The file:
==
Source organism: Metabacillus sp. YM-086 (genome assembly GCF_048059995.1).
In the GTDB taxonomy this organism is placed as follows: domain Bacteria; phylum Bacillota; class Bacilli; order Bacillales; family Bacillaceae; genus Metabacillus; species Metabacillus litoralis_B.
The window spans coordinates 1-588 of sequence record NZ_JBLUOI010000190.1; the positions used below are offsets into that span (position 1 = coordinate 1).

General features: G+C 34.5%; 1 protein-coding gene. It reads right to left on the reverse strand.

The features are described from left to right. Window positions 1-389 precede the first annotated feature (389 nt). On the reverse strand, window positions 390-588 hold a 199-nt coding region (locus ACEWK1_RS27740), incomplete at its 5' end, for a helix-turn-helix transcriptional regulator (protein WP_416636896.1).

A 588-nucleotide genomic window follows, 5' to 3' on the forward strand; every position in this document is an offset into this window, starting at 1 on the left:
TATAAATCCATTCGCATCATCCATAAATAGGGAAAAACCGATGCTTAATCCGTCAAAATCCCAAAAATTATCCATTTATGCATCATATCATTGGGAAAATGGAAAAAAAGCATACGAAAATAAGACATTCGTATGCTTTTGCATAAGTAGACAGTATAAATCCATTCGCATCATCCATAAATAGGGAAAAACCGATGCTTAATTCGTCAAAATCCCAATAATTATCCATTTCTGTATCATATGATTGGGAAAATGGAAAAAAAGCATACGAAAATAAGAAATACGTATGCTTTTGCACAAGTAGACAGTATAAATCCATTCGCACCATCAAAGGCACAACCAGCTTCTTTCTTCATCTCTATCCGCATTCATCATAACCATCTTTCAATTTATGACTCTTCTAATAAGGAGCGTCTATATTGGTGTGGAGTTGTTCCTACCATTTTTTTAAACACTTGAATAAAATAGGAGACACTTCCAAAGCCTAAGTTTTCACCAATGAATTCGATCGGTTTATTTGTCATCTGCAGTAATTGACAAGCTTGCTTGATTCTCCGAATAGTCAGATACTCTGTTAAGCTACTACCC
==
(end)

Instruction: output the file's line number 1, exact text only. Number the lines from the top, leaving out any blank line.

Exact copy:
Source organism: Metabacillus sp. YM-086 (genome assembly GCF_048059995.1).